Energy Savings

Montreux, Switzerland, on the scenic Lake Geneva, one of the most beautiful lakes in the entire world, is very inviting and inspiring, just like a beautiful acid-stained concrete floor, but unfortunately, it will not lead to any energy savings.  Photo courtesy of Marc Baertsch.

Montreux, Switzerland, on the scenic Lake Geneva, one of the most beautiful lakes in the entire world, is very inviting and inspiring, just like a beautiful acid-stained concrete floor, but unfortunately, it will not lead to any energy savings.  Photo courtesy of Marc Baertsch.

One great benefit of using acid-stained concrete flooring in a home or business is the resulting energy savings. This is due to a basic property of concrete called “thermal mass”, which means it has a high capacity to absorb, store, and slowly release heat and coolness. This "thermal mass" property of concrete serves greatly to moderate indoor temperature swings in rooms, reducing the load on heating, ventilating and air conditioning equipment. The benefits of thermal mass are greatest in northern, midwestern climates, like Michigan, Indiana, and Illinois, where outdoor temperature fluctuations are among the highest in the United States. The reason this property of concrete becomes so important is that floors are the second highest source of thermal mass in a building, accounting for approximately 35-50% of the total.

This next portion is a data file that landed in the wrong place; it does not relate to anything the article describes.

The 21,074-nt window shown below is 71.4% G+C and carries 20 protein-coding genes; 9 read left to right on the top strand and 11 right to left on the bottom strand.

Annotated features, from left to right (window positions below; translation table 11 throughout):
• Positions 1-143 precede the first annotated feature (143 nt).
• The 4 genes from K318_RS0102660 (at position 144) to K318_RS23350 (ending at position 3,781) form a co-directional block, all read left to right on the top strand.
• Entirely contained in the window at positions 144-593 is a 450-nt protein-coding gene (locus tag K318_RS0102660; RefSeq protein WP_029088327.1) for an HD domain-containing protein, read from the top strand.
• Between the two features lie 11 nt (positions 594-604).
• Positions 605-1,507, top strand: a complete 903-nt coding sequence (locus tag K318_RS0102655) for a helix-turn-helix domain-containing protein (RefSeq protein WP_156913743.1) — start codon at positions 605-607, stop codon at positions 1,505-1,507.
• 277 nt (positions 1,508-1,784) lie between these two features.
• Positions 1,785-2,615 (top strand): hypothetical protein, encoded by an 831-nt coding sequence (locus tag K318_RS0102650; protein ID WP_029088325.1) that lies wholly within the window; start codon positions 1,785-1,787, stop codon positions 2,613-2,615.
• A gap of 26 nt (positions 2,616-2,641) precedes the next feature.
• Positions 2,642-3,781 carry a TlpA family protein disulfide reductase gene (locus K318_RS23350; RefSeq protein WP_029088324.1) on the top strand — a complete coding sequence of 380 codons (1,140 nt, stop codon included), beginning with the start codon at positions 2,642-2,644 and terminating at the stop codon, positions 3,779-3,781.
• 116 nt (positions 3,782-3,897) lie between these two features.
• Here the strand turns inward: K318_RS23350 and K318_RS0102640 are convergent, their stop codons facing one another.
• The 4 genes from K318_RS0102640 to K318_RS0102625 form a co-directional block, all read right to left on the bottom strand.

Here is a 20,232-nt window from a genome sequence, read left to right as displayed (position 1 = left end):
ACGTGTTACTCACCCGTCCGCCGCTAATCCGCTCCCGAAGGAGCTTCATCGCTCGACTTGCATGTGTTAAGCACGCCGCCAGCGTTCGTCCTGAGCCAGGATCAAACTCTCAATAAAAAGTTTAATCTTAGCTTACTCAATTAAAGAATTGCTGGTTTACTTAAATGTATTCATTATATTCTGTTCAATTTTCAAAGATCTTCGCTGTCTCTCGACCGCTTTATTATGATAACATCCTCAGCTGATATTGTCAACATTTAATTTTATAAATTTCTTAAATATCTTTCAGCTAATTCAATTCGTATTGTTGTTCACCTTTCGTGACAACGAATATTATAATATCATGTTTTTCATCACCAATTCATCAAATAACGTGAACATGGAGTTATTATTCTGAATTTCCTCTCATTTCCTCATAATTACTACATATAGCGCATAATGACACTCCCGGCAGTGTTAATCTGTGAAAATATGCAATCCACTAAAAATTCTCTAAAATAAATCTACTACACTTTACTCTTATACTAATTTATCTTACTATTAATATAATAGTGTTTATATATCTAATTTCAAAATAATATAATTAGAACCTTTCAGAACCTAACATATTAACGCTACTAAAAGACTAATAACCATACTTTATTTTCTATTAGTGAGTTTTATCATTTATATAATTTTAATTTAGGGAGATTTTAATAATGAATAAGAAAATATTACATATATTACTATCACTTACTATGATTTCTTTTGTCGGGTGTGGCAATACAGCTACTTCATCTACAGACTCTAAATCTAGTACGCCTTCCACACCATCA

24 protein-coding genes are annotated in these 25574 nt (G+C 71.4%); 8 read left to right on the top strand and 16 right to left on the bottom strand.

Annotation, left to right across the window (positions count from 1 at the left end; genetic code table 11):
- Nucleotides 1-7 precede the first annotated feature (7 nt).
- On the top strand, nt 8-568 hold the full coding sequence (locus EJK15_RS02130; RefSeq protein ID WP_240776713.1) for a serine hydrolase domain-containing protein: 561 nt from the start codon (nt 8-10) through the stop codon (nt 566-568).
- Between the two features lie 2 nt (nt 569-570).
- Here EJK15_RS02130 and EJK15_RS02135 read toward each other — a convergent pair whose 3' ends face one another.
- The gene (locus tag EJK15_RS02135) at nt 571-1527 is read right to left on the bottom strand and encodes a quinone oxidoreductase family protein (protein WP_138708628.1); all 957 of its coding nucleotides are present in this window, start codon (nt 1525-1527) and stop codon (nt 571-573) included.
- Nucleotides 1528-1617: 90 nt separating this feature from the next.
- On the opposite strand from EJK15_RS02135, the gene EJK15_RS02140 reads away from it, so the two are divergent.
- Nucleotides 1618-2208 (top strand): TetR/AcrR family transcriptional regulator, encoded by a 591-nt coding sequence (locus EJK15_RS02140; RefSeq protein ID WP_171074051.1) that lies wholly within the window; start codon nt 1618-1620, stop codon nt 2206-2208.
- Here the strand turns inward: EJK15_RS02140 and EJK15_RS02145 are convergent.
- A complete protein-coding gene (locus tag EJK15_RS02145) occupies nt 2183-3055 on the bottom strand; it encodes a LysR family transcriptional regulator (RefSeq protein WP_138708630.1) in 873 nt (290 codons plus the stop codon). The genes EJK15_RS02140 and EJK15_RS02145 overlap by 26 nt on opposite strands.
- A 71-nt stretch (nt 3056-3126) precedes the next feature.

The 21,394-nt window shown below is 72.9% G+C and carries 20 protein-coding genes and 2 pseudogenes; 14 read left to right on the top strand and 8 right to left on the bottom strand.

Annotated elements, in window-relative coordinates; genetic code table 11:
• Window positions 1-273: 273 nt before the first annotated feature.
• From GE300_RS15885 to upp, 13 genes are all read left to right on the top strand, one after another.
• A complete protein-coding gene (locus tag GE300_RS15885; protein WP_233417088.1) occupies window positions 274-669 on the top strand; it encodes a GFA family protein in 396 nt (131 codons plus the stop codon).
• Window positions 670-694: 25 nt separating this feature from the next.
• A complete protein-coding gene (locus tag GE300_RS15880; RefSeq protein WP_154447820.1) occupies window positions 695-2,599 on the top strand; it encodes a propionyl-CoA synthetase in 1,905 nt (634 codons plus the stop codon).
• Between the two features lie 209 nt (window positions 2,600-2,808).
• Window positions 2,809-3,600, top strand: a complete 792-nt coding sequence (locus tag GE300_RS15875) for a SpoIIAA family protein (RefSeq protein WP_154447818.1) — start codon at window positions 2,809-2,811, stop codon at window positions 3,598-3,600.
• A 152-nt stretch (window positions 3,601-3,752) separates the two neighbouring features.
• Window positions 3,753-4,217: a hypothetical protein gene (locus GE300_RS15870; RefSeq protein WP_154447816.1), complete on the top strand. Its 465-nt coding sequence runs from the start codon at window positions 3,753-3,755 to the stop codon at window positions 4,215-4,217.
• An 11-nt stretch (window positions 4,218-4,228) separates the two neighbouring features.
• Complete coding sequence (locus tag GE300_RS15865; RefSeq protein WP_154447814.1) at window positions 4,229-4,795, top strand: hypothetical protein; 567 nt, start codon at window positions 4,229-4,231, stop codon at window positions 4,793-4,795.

Energy savings from thermal mass, however, go unrealized if the concrete is unexposed. Carpeting, tile, and hardwood, for example, have very low degrees of thermal mass, and for the most part, reflect and dissipate warm heat and cool air. Acid-stained concrete flooring, on the other hand, uses thermal mass' full potential.  Monetary savings for acid-stained, and other types of decorative concrete flooring, are estimated at between 15% and 26% annually, depending on the amount of concrete flooring used in the building. With natural gas prices rising at approximately 10% annually since 2003, thermal mass can become a very real source of savings for businesses and households. Two ways of enhancing this savings even more are to use radiant heating in a concrete floor or to use decorative concrete overlays on wood sub-floors in your home.  This is because radiant heating systems heat objects in a room, such as furniture and persons, by emitting heat, rather than elevating air temperature; as a result, air temperatures may usually be set 7 or 8 degrees lower than normal.  Dual radiant systems are also available that provide cooling in addition to heating.